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'We Can't Be Afraid to Say the Word Racism': Christian Leaders Call for Church to Bring Racial Healing

Racial healing

Christian leaders have become part of the growing chorus calling for racial justice in America following the police-related deaths of George Floyd and Rayshard Brooks.

In a recent Instagram post, Pulse ministry founder Nick Hall called George Floyd his neighbor saying, "No, he doesn't live next door to me, but Minneapolis is the home of @pulse.movement and it was George's hometown too."


This man is my neighbor, and his name is George Floyd. No he doesn’t live next door to me, but Minneapolis is the home of @pulse.movement and it was George’s hometown too, until yesterday. Yesterday, he died unnecessarily at the hands of police officers who seemed more intent on displaying their power, than following their code to protect and serve. In the days ahead, things may be written about this man, and what may be in his past, but this man is an image bearer of God, who is now dead because of an act of injustice. Don’t hear me wrong. I pray for and want to support any man or woman who puts on a uniform and places themselves in harm’s way, and I’m praying for the officers and families involved in this traumatic event as any of us can make a mistake, but with great power, comes great responsibility, and what happened to Mr Floyd was wrong. We shouldn’t still have to talk about racism, discrimination, and the profiling of our brothers and sisters of color, but the facts do not lie and it’s on all of us to see this change. To all of my friends afraid tonight, or angry once again, I am sorry. I’m praying for Mayor Frey, for our elected officials, and the Minneapolis Police to do whatever they can to bring justice. More than that, I’m praying for the family of George Floyd, and for moments like this to bring the Twin Cities and our nation together, rather than tear us further apart. #georgefloyd #minneapolis #justiceforgeorgefloyd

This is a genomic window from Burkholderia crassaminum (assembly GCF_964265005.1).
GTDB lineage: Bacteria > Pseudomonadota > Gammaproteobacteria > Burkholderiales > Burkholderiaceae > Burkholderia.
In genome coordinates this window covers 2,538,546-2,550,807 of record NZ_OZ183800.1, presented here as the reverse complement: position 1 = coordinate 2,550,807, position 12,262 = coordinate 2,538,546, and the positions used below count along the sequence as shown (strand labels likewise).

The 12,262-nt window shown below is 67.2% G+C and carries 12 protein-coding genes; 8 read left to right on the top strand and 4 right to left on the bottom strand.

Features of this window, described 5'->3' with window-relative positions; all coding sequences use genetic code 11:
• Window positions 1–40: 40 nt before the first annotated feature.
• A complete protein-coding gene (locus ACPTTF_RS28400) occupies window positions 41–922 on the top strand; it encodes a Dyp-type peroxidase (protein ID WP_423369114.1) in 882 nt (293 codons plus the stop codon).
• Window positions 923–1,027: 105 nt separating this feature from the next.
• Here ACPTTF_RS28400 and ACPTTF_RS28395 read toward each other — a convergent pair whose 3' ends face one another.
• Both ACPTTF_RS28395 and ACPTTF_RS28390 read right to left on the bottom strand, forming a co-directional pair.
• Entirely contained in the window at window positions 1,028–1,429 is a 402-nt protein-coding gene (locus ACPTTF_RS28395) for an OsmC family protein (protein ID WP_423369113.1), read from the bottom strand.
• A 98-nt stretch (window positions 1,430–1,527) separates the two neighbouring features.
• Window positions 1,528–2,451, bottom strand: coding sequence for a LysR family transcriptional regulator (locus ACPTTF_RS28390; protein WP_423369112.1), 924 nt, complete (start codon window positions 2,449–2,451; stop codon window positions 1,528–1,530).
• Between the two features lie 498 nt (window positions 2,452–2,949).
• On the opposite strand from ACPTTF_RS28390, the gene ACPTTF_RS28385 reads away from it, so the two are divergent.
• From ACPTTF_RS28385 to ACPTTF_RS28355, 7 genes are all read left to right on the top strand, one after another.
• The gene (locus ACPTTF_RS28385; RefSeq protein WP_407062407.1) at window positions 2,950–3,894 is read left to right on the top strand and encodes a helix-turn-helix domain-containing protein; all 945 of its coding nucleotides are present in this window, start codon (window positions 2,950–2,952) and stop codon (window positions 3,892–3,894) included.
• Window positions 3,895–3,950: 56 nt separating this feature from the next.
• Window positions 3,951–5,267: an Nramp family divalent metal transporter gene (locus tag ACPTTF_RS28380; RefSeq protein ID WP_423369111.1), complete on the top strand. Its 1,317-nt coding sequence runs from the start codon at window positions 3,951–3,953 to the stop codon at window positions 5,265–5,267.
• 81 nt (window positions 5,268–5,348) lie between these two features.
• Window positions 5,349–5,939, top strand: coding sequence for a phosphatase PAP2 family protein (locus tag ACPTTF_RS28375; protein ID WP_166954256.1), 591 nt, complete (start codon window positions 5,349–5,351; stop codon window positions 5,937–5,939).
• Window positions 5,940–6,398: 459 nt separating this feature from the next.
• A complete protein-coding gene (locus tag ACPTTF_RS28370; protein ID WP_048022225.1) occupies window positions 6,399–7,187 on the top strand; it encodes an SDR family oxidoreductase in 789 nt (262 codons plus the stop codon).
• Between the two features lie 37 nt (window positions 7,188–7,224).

A post shared by Nick Hall (@nickhallpulse) on

Since Floyd's death, Hall has been on a major mission for justice.

"God loves all people, that's obvious, but what isn't obvious is that black lives matter in that there is a history of racism and discrimination that we have to confront," Hall said in an interview with CBN News. 

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Hall recently teamed up with Grammy-nominated Hip Hop artist Korey Dean, also known as Xross to shed light and bring healing.

Dean said these high-profile tragedies have become a trigger for the African American community and beyond.

"We just had the murder of Amhaud Arbery several weeks ago," Dean told CBN News. "It's not new to black people. This is a historical tragedy, a historical mindset, a historical poison of racism that has to be dealt with immediately."

It is a responsibility Dean believes lies mostly with the church.

"We can't be afraid number one to even say the word 'racism'," explained Dean. "I think that whites in America who are Christian born again believers, they have to ask themselves how they were raised. Not just by their immediate family but historically, and the position that they have from white privilege."

"And I think at the same time for black America we have to do some soul searching as well in that we can't continue to preach a poor man's gospel of being in need. So, we have to come to the table and just be transparent," Dean added.

Hall agreed and said the church must model hope for a better future before a lost and hurting world. 

"Heaven is not going to be a bunch of white people," said Hall. "It's not going to be a bunch of black people. It's not going to be a bunch of Asian people. It's going to be all of us, every tribe, tongue, nation. And so, we should work towards that."

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